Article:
The people are the nation, undoubtedly, if you mean by the people the sovereign people. But who are the people constituting the nation? The sovereign people? This is only to revolve in a vicious circle. The nation is the tribe or the people living under the same regimen, and born of the same ancestor, or sprung from the same ancestor or progenitor. But where find a nation in this the primitive sense of the word? Migration, conquest, and intermarriage, have so broken up and intermingled the primitive races, that it is more than doubtful if a single nation, tribe, or family of unmixed blood now exists on the face of the earth. A Frenchman, Italian, Spaniard, German, or Englishman, may have the blood of a hundred different races coursing in his veins. The nation is the people inhabiting the same country, and united under one and the same government; it is further answered. The nation, then, is not purely personal, but also territorial. Then, again, the question comes up, who or what determines the territory? The government? But not before it is constituted, and it cannot be constituted till its territorial limits are determined. The tribe doubtless occupies territory, but is not fixed to it, and derives no jurisdiction from it, and therefore is not territorial. But a nation, in the modern or civilized sense, is fixed to the territory, and derives from it its jurisdiction, or sovereignty; and, therefore, till the territory is determined, the nation is not and cannot be determined.

The question is not an idle question. It is one of great practical importance; for, till it is settled, we can neither determine who are the sovereign people, nor who are united under one and the same government. Laws have no extra-territorial force, and the officer who should attempt to enforce the national laws beyond the national territory would be a trespasser. If the limits are undetermined, the government is not territorial, and can claim as within its jurisdiction only those who choose to acknowledge its authority. The importance of the question has been recently brought home to the American people by the secession of eleven or more States from the Union. Were these States a part of the American nation, or were they not? Was the war which followed secession, and which cost so many lives and so much treasure, a civil war or a foreign war? Were the secessionists traitors and rebels to their sovereign, or were they patriots fighting for the liberty and independence of their country and the right of self-government? All on both sides agreed that the nation is sovereign; the dispute was as to the existence of the nation itself, and the extent of its jurisdiction. Doubtless, when a nation has a generally recognized existence as an historical fact, most of the difficulties in determining who are the sovereign people can be got over; but the question here concerns.the institution of government, and determining who constitute society and have the right to meet in person, or by their delegates in convention, to institute it. This question, so important, and at times so difficult, the theory of the origin of government in the people collectively, or the nation, does not solve, or furnish any means of solving.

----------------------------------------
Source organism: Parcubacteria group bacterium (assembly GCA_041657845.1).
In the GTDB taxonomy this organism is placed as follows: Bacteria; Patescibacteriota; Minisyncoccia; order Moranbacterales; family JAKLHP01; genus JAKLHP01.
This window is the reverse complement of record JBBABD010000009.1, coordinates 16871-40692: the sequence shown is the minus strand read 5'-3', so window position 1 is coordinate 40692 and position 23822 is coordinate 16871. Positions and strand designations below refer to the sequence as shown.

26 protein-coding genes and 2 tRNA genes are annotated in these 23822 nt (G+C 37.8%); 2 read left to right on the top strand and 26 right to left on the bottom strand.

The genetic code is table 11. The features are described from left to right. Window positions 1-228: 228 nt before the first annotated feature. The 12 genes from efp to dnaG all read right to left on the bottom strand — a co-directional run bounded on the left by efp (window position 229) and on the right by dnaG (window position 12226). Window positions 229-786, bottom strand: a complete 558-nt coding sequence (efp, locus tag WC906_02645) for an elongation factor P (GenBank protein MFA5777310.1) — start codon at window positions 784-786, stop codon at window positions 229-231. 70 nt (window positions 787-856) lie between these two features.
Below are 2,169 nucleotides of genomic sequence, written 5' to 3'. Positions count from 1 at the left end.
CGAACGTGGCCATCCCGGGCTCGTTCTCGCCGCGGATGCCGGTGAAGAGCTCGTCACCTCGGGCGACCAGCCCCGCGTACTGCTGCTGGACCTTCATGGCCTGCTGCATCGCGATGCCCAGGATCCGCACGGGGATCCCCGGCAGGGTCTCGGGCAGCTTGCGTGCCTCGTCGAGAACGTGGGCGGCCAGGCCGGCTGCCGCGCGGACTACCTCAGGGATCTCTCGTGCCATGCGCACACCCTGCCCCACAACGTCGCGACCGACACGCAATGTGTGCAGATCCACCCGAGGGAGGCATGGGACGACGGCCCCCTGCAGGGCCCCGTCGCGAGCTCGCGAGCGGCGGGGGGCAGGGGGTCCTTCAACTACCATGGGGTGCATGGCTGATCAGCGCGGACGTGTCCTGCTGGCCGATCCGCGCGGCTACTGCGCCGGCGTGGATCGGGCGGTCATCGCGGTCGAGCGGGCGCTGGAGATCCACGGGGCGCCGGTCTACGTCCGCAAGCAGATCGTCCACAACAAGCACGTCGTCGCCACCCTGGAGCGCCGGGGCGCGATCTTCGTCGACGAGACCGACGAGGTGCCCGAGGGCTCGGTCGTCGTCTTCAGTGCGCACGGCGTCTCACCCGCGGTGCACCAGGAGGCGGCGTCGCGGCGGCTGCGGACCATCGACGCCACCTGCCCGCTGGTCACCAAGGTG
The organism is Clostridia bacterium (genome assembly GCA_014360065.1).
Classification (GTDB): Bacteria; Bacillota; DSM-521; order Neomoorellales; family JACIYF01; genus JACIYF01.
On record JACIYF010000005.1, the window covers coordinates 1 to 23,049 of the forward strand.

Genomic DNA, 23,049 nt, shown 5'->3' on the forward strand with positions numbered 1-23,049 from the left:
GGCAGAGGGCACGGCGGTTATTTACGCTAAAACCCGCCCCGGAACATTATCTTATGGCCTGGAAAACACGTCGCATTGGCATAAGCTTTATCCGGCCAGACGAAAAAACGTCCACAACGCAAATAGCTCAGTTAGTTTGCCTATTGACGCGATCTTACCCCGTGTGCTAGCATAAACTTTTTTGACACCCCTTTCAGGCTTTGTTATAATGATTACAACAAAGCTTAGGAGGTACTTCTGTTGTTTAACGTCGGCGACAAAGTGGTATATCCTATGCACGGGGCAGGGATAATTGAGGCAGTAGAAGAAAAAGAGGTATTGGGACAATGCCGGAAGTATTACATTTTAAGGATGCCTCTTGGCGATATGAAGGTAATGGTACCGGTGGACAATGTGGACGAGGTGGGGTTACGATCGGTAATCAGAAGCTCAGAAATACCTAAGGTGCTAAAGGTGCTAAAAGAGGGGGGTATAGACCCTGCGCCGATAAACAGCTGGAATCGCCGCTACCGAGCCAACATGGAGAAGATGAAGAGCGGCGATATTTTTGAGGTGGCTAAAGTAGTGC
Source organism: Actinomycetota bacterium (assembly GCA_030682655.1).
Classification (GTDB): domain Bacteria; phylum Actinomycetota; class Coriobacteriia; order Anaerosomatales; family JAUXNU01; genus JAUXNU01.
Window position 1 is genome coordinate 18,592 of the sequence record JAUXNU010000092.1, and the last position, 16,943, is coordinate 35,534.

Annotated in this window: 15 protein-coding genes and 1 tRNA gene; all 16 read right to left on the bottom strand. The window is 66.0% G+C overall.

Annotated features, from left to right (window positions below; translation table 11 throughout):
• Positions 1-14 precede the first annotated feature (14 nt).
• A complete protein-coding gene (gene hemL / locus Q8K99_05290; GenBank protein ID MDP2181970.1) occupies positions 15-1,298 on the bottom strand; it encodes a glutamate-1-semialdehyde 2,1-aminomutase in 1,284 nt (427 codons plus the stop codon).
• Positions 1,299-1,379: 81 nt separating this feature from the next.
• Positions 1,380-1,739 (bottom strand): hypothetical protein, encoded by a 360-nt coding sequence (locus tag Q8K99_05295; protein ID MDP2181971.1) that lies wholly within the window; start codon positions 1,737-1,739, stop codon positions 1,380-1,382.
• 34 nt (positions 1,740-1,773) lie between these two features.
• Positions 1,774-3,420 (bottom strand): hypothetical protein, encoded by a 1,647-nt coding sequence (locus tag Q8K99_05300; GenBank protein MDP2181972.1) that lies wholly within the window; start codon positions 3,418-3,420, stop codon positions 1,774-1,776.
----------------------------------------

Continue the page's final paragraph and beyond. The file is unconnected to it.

But suppose this difficulty surmounted, there is still another, and a very grave one, to overcome. The theory assumes that the people collectively, "in their own native right and might," are sovereign. According to it the people are ultimate, and free to do whatever they please. This sacrifices individual freedom. The origin of government in a compact entered into by individuals, each with all and all with each, sacrificed the rights of society, and assumed each individual to be in himself an independent sovereignty. If logically carried out, there could be no such crime as treason, there could be no state, and no public authority. This new theory transfers to society the sovereignty which that asserted for the individual, and asserts social despotism, or the absolutism of the state. It asserts with sufficient energy public authority, or the right of the people to govern; but it leaves no space for individual rights, which society must recognize, respect, and protect. This was the grand defect of the ancient Græco-Roman civilization. The historian explores in vain the records of the old Greek and Roman republics for any recognition of the rights of individuals not held as privileges or concessions from the state. Society recognized no limit to her authority, and the state claimed over individuals all the authority of the patriarch over his household, the chief over his tribe, or the absolute monarch over his subjects. The direct and indirect influence of the body of freemen admitted to a voice in public affairs, in determining the resolutions and action of the state, no doubt tempered in practice to some extent the authority of the state, and prevented acts of gross oppression; but in theory the state was absolute, and the people individually were placed at the mercy of the people collectively, or, rather, the majority of the collective people.